tant in young countries where property is widely held—was perseveringly proposed, and at length carried, by the aristocratic leader of the democratic party in New Zealand, whence it is spreading to the adjacent colonies; it has been for some years adopted by the British Liberals as an article in their programme, and it is also a plank in the European socialist platform. The general adhesion to an eight hours' day in the Australasian colonies is having an effect in England and is probably the measure to which Mr. Morley refers as likely to be dangerous; his opposition to it cost him his seat at Newcastle. The adoption of female suffrage in two of these colonies and the certainty of its adoption in others are habitually cited by the advocates of the cause in England as an argument for its adoption in England. The nationalization of the land has been a popular notion in these same colonies ever since Henry George's famous book was published, and the large extent of private lands bought back by the governments of New Zealand and Queensland has strengthened the hands of the land-nationalizers in Europe. The advanced government socialism of most of these colonies, made inevitable by the lack of private capital, and its apparent success, furnish socialists of the German type with weapons and encourage them to prophesy 'the dawn of a revolutionary epoch.'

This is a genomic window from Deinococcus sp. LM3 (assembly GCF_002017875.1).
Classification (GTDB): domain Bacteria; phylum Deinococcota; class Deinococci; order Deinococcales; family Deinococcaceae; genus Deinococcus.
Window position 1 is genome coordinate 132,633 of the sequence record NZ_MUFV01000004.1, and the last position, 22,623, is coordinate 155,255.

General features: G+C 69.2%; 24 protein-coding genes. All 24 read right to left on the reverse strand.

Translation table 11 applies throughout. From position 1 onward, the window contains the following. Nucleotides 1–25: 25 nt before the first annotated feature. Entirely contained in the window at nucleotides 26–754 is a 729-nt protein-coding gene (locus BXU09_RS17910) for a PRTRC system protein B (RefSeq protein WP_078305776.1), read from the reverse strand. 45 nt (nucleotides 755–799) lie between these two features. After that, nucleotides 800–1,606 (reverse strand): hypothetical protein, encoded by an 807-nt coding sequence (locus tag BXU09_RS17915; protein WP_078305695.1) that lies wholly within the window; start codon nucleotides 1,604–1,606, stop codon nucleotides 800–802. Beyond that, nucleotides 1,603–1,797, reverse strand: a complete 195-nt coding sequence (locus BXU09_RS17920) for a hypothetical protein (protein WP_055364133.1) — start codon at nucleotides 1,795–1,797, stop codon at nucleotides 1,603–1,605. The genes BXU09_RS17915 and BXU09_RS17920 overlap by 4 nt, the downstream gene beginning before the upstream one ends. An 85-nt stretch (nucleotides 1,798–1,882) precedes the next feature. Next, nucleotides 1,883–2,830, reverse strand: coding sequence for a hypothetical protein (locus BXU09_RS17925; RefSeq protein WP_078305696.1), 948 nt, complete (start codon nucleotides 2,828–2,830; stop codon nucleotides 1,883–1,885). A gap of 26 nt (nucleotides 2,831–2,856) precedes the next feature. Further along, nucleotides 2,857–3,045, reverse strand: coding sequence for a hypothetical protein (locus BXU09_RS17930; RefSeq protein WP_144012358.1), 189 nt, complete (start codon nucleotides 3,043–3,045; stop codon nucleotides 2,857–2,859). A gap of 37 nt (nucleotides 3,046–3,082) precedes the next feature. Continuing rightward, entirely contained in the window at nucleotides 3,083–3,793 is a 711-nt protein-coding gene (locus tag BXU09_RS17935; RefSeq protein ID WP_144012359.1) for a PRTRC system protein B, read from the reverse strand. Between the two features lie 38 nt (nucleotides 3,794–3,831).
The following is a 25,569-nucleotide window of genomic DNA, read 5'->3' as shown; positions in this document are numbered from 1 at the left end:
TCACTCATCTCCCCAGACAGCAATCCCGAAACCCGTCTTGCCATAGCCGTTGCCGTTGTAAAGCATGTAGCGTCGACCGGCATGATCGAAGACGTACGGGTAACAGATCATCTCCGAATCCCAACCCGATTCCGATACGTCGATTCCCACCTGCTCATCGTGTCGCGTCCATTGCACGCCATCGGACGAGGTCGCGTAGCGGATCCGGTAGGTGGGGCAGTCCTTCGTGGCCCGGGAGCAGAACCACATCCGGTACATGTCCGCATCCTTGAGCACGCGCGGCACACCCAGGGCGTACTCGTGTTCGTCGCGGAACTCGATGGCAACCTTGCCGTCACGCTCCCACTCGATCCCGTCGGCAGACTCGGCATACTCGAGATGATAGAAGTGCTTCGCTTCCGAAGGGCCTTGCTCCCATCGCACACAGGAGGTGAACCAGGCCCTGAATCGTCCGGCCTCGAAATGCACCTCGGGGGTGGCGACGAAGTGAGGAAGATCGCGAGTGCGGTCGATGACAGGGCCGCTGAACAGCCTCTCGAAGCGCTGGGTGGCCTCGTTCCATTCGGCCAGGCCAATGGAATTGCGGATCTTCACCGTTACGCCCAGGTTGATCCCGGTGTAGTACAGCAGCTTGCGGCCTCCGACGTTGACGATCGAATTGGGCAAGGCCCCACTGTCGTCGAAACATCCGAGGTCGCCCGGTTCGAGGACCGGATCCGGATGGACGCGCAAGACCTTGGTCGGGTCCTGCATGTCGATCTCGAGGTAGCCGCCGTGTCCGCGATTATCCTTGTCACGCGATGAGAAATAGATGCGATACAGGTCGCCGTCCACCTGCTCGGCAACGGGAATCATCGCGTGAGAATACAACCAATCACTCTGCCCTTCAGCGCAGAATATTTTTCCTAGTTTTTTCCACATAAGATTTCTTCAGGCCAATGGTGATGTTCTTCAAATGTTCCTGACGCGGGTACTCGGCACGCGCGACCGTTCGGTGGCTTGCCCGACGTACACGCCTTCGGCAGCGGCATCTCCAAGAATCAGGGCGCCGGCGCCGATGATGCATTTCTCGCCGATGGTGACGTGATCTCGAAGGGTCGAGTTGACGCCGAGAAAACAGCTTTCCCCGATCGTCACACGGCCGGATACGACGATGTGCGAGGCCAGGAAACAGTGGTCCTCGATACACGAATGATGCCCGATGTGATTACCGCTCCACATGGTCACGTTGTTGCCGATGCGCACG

The spiritual reaction of the colonies on the mother-land is much less considerable, yet is not nil. One or two instances stand out prominently. Jonathan Edwards is one of the giants of British as well as of American theology, and his treatise on the freedom of the will has counted for as much as Butler's Analogy in the development of English theological thought. Sam Slick has been the father or foster-father of the portentous overgrowth of humor by which the United States balances the devouring activity of its public and the overstrain of its private life, but he has been practically inoperative on the very different quality of English humor. From South Africa have come influences of a sterner sort. "Who could have foreseen," asks Mr. Stead, "that the new, and in many respects the most distinctive, note of the literature of the last decade of the nineteenth century would be sounded by a little chit of a girl reared in the solemn stillness of the Karoo, in the solitude of the African bush? The Cape has indeed done yeoman's service to the English-speaking world. To that pivot of the empire we owe our most pronounced types of the imperial man and the emancipated woman"—Cecil Rhodes and Olive Schreiner.